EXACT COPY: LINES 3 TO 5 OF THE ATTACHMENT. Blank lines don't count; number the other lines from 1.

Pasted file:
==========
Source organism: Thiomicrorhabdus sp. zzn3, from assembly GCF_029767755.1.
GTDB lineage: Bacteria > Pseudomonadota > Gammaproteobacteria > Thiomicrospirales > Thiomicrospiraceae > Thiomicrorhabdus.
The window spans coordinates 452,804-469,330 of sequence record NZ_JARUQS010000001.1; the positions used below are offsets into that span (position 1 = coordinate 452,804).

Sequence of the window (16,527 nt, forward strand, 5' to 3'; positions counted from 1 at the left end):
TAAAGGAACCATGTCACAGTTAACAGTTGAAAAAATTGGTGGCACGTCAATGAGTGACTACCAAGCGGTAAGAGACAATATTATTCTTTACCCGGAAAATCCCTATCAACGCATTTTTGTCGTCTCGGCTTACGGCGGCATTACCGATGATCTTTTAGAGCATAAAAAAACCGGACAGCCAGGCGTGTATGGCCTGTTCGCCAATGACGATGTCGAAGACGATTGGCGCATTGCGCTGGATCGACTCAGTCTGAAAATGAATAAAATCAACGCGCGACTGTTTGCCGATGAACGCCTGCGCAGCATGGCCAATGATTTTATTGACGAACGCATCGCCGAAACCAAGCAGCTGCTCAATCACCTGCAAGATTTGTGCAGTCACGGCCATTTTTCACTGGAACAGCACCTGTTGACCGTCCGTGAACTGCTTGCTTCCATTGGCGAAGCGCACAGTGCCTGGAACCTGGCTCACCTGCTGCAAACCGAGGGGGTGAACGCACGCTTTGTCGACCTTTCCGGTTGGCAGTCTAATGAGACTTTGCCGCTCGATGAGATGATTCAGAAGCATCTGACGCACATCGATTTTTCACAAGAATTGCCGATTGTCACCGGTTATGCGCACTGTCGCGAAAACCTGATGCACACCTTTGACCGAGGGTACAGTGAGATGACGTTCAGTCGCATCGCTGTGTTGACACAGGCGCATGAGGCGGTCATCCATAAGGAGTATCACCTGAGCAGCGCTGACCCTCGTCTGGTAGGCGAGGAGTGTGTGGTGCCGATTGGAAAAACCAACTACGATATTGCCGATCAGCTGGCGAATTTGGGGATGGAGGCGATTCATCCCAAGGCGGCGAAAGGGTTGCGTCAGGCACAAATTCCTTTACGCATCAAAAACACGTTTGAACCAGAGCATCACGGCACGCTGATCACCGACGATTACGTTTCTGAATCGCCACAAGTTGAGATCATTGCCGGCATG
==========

The window spans coordinates 452,804-469,330 of sequence record NZ_JARUQS010000001.1; the positions used below are offsets into that span (position 1 = coordinate 452,804).

Sequence of the window (16,527 nt, forward strand, 5' to 3'; positions counted from 1 at the left end):
TAAAGGAACCATGTCACAGTTAACAGTTGAAAAAATTGGTGGCACGTCAATGAGTGACTACCAAGCGGTAAGAGACAATATTATTCTTTACCCGGAAAATCCCTATCAACGCATTTTTGTCGTCTCGGCTTACGGCGGCATTACCGATGATCTTTTAGAGCATAAAAAAACCGGACAGCCAGGCGTGTATGGCCTGTTCGCCAATGACGATGTCGAAGACGATTGGCGCATTGCGCTGGATCGACTCAGTCTGAAAATGAATAAAATCAACGCGCGACTGTTTGCCGATGAACGCCTGCGCAGCATGGCCAATGATTTTATTGACGAACGCATCGCCGAAACCAAGCAGCTGCTCAATCACCTGCAAGATTTGTGCAGTCACGGCCATTTTTCACTGGAACAGCACCTGTTGACCGTCCGTGAACTGCTTGCTTCCATTGGCGAAGCGCACAGTGCCTGGAACCTGGCTCACCTGCTGCAAACCGAGGGGGTGAACGCACGCTTTGTCGACCTTTCCGGTTGGCAGTCTAATGAGACTTTGCCGCTCGATGAGATGATTCAGAAGCATCTGACGCACATCGATTTTTCACAAGAATTGCCGATTGTCACCGGTTATGCGCACTGTCGCGAAAACCTGATGCACACCTTTGACCGAGGGTACAGTGAGATGACGTTCAGTCGCATCGCTGTGTTGACACAGGCGCATGAGGCGGTCATCCATAAGGAGTATCACCTGAGCAGCGCTGACCCTCGTCTGGTAGGCGAGGAGTGTGTGGTGCCGATTGGAAAAACCAACTACGATATTGCCGATCAGCTGGCGAATTTGGGGATGGAGGCGATTCATCCCAAGGCGGCGAAAGGGTTGCGTCAGGCACAAATTCCTTTACGCATCAAAAACACGTTTGAACCAGAGCATCACGGCACGCTGATCACCGACGATTACGTTTCTGAATCGCCACAAGTTGAGATCATTGCCGGCATG